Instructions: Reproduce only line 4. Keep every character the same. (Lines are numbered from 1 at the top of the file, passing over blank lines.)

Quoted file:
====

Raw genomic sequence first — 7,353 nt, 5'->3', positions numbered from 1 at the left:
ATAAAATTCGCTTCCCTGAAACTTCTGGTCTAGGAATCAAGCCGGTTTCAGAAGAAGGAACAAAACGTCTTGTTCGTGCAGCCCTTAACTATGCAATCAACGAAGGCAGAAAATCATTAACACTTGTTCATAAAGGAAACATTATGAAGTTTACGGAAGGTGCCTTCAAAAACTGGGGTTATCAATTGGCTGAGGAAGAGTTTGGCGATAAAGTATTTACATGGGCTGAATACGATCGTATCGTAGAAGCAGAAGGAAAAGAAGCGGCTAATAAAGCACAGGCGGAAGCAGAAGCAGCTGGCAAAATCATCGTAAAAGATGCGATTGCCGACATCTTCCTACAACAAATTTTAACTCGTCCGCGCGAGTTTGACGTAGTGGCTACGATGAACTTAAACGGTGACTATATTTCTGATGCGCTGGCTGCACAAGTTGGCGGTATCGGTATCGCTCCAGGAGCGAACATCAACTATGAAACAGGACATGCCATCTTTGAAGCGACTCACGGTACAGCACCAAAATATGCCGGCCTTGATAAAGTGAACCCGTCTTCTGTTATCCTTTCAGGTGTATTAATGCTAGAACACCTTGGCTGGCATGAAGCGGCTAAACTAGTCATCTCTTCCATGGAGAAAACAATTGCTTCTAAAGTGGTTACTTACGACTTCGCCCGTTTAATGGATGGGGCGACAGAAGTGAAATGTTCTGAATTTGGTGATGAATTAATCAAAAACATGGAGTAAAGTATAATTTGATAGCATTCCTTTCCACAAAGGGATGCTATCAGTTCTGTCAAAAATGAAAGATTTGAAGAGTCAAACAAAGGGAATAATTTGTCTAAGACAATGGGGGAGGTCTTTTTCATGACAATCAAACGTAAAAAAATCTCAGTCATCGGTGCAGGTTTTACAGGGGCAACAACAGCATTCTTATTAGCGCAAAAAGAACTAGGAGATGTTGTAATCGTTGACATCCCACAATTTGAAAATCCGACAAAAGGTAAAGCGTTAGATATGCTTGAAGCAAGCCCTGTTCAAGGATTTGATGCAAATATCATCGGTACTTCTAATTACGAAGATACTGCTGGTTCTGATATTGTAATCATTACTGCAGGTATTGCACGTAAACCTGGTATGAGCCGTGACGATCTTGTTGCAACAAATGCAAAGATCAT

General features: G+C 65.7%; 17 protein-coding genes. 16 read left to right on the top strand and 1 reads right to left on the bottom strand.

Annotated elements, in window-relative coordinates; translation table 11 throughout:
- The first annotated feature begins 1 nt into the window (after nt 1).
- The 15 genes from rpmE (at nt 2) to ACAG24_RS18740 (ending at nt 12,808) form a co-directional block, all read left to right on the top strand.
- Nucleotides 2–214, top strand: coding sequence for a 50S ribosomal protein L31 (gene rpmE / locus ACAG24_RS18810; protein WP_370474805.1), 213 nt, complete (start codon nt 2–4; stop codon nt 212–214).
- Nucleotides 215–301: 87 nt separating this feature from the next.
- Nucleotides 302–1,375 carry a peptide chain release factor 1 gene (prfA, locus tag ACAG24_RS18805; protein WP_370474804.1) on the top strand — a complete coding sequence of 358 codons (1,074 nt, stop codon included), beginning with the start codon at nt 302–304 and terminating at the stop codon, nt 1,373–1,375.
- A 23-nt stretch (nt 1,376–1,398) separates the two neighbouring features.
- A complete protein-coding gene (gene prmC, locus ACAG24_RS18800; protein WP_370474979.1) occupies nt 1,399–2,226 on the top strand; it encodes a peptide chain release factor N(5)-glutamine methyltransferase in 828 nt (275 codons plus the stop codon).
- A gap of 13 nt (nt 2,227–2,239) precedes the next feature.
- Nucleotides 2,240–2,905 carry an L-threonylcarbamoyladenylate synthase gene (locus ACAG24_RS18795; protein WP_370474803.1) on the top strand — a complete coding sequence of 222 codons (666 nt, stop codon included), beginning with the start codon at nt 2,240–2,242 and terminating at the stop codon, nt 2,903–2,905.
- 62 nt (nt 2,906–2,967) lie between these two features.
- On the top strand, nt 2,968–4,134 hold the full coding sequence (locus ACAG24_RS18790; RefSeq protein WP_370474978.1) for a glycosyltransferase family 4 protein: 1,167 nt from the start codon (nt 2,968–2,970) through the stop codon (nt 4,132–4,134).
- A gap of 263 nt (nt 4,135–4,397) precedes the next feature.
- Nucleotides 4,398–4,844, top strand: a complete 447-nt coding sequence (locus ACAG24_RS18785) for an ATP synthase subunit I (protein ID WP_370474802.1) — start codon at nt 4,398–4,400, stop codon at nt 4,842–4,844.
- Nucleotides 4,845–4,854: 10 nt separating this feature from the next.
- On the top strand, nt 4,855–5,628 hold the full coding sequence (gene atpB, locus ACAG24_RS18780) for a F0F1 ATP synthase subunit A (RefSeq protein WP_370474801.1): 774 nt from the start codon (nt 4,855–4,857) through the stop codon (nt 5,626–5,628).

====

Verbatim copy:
Annotated elements, in window-relative coordinates; translation table 11 throughout: